The Congressional Research Service’s latest accounting [PDF] of the Global War on Terrorism, of which AFRICOM would be a part, puts the cost at $611 billion since 2001, not including additional recent requests of $147 billion and another $50 billion.
For less than that $808 billion spent in the last six years, we could provide universal primary education, reduce infant mortality by two thirds and provide universal access to potable water and not just for the United States, but also for the world. These Millennium Development Goals have languished with sporadic investment and big promises, while military solutions to problems are funded robustly.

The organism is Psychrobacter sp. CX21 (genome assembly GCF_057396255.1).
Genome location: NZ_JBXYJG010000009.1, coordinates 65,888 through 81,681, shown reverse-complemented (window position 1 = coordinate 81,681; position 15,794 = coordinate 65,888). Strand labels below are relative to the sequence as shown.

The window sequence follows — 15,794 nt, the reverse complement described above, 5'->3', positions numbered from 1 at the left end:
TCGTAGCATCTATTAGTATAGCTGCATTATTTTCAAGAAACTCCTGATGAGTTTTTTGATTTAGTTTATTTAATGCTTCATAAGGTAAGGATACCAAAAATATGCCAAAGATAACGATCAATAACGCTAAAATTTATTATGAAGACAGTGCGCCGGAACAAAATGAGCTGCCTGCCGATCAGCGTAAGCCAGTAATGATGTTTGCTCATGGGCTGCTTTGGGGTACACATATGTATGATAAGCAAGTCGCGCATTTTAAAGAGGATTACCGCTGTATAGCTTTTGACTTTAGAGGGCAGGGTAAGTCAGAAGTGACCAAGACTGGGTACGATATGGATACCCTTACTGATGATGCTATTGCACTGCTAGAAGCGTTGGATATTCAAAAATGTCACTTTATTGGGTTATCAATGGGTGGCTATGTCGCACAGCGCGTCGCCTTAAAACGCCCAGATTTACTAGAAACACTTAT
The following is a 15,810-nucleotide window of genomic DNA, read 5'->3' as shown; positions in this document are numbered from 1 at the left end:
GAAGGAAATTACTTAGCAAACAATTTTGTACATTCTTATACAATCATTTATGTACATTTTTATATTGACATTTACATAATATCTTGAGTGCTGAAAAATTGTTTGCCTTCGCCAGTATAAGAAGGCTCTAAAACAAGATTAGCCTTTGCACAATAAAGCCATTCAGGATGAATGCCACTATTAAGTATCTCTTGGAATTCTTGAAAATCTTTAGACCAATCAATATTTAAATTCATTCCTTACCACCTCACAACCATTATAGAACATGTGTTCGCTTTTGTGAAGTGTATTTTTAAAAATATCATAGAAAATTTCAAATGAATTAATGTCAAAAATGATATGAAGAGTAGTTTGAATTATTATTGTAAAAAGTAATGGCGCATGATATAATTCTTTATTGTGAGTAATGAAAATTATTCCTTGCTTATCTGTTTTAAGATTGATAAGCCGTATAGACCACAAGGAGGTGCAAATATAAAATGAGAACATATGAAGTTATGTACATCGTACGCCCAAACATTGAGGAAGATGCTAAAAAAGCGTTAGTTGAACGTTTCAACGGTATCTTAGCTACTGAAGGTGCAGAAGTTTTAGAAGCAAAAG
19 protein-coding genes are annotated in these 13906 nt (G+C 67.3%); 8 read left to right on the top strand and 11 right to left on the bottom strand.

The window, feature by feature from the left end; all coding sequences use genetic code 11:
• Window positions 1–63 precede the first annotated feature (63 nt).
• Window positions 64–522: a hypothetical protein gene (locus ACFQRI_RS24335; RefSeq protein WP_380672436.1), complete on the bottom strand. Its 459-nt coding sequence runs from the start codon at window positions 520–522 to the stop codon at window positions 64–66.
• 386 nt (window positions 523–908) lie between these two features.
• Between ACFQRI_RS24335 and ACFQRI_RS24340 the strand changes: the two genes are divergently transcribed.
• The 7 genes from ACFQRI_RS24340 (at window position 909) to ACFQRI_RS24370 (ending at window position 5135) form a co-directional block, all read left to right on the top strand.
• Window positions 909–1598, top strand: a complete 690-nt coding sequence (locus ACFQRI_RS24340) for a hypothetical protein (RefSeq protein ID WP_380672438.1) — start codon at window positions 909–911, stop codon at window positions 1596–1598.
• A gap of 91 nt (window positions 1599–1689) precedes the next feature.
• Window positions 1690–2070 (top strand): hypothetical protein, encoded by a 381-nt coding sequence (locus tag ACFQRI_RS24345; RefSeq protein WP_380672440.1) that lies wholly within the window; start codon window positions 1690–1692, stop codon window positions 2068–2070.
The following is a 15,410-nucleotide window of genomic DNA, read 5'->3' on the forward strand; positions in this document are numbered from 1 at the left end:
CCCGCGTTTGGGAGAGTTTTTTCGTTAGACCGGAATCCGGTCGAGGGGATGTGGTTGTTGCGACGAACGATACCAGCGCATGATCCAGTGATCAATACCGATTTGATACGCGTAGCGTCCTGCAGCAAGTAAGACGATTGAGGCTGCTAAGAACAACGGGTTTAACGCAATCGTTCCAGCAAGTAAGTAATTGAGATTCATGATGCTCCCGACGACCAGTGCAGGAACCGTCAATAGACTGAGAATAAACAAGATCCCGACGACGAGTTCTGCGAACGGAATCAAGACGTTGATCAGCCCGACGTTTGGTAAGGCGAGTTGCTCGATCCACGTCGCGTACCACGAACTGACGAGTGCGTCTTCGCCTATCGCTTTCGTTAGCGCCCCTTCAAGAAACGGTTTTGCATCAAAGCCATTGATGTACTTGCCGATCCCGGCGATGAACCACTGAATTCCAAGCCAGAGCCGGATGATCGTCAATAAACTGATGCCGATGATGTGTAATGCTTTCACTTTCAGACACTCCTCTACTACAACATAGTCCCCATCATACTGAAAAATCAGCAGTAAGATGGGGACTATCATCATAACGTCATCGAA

Reexamining this imbalance seems like a crucial first step. And the battle for African hearts and minds will not be won if it’s clear that it is being waged more for the sake of U.S. strategic interests than African needs.
I urge you to read the entire article.